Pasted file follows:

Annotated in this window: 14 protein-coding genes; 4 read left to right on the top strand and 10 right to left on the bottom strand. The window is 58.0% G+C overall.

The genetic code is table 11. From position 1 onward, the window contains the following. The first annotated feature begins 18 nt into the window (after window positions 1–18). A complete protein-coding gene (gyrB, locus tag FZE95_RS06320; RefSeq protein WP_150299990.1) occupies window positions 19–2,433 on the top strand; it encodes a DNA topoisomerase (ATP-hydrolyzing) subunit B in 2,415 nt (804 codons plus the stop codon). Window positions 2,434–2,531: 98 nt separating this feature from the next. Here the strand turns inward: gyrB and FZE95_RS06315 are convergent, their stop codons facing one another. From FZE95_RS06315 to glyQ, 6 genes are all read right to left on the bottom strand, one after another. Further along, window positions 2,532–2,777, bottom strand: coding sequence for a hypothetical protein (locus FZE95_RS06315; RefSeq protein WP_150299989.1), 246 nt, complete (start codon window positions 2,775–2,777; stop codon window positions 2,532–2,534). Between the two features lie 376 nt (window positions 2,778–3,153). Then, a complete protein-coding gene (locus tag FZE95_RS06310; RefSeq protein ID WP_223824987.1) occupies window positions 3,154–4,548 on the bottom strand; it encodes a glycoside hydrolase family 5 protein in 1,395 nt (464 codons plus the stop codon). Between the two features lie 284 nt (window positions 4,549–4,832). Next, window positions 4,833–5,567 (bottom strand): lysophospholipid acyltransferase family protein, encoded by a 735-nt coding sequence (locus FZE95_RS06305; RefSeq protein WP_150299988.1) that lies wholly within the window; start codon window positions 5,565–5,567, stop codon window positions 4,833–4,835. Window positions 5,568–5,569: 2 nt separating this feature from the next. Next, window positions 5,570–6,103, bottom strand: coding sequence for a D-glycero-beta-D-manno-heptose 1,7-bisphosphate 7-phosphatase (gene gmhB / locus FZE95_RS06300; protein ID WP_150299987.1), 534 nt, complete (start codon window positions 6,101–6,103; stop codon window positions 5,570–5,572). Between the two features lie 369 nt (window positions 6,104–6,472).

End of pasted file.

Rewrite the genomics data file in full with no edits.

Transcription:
Annotated in this window: 14 protein-coding genes; 4 read left to right on the top strand and 10 right to left on the bottom strand. The window is 58.0% G+C overall.

The genetic code is table 11. From position 1 onward, the window contains the following. The first annotated feature begins 18 nt into the window (after window positions 1–18). A complete protein-coding gene (gyrB, locus tag FZE95_RS06320; RefSeq protein WP_150299990.1) occupies window positions 19–2,433 on the top strand; it encodes a DNA topoisomerase (ATP-hydrolyzing) subunit B in 2,415 nt (804 codons plus the stop codon). Window positions 2,434–2,531: 98 nt separating this feature from the next. Here the strand turns inward: gyrB and FZE95_RS06315 are convergent, their stop codons facing one another. From FZE95_RS06315 to glyQ, 6 genes are all read right to left on the bottom strand, one after another. Further along, window positions 2,532–2,777, bottom strand: coding sequence for a hypothetical protein (locus FZE95_RS06315; RefSeq protein WP_150299989.1), 246 nt, complete (start codon window positions 2,775–2,777; stop codon window positions 2,532–2,534). Between the two features lie 376 nt (window positions 2,778–3,153). Then, a complete protein-coding gene (locus tag FZE95_RS06310; RefSeq protein ID WP_223824987.1) occupies window positions 3,154–4,548 on the bottom strand; it encodes a glycoside hydrolase family 5 protein in 1,395 nt (464 codons plus the stop codon). Between the two features lie 284 nt (window positions 4,549–4,832). Next, window positions 4,833–5,567 (bottom strand): lysophospholipid acyltransferase family protein, encoded by a 735-nt coding sequence (locus FZE95_RS06305; RefSeq protein WP_150299988.1) that lies wholly within the window; start codon window positions 5,565–5,567, stop codon window positions 4,833–4,835. Window positions 5,568–5,569: 2 nt separating this feature from the next. Next, window positions 5,570–6,103, bottom strand: coding sequence for a D-glycero-beta-D-manno-heptose 1,7-bisphosphate 7-phosphatase (gene gmhB / locus FZE95_RS06300; protein ID WP_150299987.1), 534 nt, complete (start codon window positions 6,101–6,103; stop codon window positions 5,570–5,572). Between the two features lie 369 nt (window positions 6,104–6,472).